The risks are high: One or both of the boys may die, and even if they survive, some brain damage is inevitable.
CBS News Correspondent Tony Guida says the principal risks in this operation are blood loss and swelling of the brain.
By mid-afternoon, doctors were entering a critical stage as neurosurgeons prepared to separate the intricate web of blood vessels the twins share, said Dr. Jim Thomas, chief of critical care medicine at Children's Medical Center Dallas.
"This is the phase that if successful will allow for the physical separation of the twins," Thomas said.
Thomas relayed a message from the operating room from Dr. Dale Swift, one of five pediatric neurosurgeon involved: "Everything is going fine. There have been no problems."
Doctors have spent more than a year planning the surgery to separate the boys joined at the crown of the head. The operation is expected to take a team of 50 to 60 medical personnel anywhere from 18 to 90 hours to finish.
While each boy has his own brain, they share an extensive attachment of blood vessels. Doctors have said that the risks of the surgery include death and brain damage.
It took doctors about two hours in the morning to position the twins in a specially made bed that lets doctors swivel their bodies for easy access to the front and back of their heads.
Surgeons have removed tissue from the boys' hips that will be used to cover their brains after they are separated. Thomas said surgeons were preparing to remove the skin expanders from the boys' scalp. The expanders were inserted about five months ago to create extra skin. Tissue formed by the expanders will cover the head wounds.
On the right side of each boy's brain, the blood flows in a normal fashion - into the brain and back to the boy. On the left side, though, the blood flows from one boy into the other.
"During the operation, the left hemisphere is going to be at risk," Swift said earlier this week.
He said the hope is that the blood will drain into other deep veins. The worst possible situation, Swift said, is that the blood can't get out and the hemisphere becomes swollen and damaged.
"We think the result will be somewhere in the middle," he said.
Even when the boys are eventually separated, there will still be much work to get done.
"The moment they're separated may seem like a great moment, but it's not," Swift said. "We can't stop doing anything. There's no relaxing right then and there because you have to get this all closed up."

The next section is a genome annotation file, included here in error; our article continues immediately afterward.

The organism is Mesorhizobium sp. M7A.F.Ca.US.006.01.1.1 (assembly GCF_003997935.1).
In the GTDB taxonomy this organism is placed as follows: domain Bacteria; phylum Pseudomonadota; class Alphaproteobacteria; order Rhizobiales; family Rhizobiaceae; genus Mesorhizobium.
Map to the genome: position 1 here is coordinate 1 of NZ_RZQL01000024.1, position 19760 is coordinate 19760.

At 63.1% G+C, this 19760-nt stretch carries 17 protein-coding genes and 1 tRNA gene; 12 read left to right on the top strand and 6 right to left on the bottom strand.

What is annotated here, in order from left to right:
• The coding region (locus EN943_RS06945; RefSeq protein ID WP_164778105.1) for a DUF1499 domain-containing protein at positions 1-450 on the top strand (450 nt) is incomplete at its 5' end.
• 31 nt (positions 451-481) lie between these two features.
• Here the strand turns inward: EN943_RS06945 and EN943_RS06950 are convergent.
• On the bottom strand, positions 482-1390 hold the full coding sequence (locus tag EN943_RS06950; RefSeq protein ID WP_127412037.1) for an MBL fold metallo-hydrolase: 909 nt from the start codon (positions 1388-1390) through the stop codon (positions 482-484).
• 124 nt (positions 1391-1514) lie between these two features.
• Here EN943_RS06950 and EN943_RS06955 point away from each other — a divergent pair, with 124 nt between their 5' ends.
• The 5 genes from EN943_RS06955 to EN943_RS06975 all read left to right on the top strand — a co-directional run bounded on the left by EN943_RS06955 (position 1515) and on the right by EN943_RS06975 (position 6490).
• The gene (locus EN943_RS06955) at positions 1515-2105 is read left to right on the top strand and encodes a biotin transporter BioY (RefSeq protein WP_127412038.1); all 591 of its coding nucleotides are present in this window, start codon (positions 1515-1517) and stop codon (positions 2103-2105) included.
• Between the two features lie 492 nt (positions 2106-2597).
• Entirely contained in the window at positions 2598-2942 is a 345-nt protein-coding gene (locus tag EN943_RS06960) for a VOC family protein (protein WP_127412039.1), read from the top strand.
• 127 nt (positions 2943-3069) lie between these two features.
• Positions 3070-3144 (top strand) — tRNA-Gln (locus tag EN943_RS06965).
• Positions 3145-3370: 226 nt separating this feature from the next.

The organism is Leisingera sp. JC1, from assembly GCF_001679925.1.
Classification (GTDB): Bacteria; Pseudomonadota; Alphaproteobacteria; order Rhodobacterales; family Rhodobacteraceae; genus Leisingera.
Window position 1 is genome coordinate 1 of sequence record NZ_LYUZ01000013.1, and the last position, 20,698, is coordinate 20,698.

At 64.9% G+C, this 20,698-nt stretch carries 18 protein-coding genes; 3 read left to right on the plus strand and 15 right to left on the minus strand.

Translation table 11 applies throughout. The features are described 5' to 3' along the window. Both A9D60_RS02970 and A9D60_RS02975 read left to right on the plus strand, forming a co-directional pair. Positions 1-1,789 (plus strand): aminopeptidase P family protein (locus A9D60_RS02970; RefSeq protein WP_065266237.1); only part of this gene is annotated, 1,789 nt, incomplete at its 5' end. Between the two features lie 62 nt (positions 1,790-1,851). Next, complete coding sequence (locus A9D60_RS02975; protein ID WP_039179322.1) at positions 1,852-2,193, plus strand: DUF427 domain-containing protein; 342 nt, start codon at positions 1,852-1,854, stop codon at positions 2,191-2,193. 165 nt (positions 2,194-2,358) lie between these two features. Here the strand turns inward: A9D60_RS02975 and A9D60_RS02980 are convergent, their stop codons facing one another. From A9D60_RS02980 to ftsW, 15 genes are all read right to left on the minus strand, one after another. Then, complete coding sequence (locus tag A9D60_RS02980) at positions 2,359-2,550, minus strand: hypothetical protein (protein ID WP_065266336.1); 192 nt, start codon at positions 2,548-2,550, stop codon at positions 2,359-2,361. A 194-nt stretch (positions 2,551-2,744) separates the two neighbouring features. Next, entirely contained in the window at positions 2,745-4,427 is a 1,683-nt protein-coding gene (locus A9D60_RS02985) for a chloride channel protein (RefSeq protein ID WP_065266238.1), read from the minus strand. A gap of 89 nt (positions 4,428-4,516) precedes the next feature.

After the surgery, the boys will go to an intensive care unit, where they will remain in a drug-induced coma for three to five days, Swift said.
The boys were born June 2, 2001, by Caesarean section to Sabah Abu el-Wafa and her husband, Ibrahim Mohammed Ibrahim.
Correspondent Guida notes there was a one in 10 million chance they would be born with their deformities.
Dallas-based World Craniofacial Foundation, a nonprofit group that helps children with deformities of the head and face, arranged to bring the boys to Dallas in June 2002 for an evaluation.
A team of specialists determined that the boys could be separated, though the risks include brain damage and death. The boys' father told doctors he felt it was worth it to give them a chance at a normal life.
"If they're left this way, they're not going to be normal," he said.
The father spent much of the past year in Dallas with the boys before returning to Egypt this summer. He returned this week with his wife and the twins' 5-year-old brother, Mahmoud.
The mother and brother had not seen the boys' in 16 months, according to the hospital. The family, along with two Egyptian nurses who have cared for the twins, were in a private area Saturday at the hospital.
"The parents I think are doing fine," Thomas said Saturday afternoon. "I think the parents are helped in may ways by a very strong faith structure they have."
Relatives of the boys in the tiny village of el-Homr, near the southern Egyptian city of Qus, prayed for their safe return.
"We are optimistic but we are very worried about the twins after the failure of the separation of the Iranian twins" in July, said Saad Abu Qaeis, the uncle of the twins' mother. The 29-year-old Iranians died after separation surgery in Singapore.
There have been at least five surgeries around the globe in the past three years to separate twins joined at the head. Three were successful; one resulted in one twin dying and in another both twins died.
Thomas acknowledged the risks but said ethics boards at two hospitals had reviewed the case.
"Nobody goes into this lightly," said Swift, the pediatric neurosurgeon. "At this point, we think it's the right thing to do."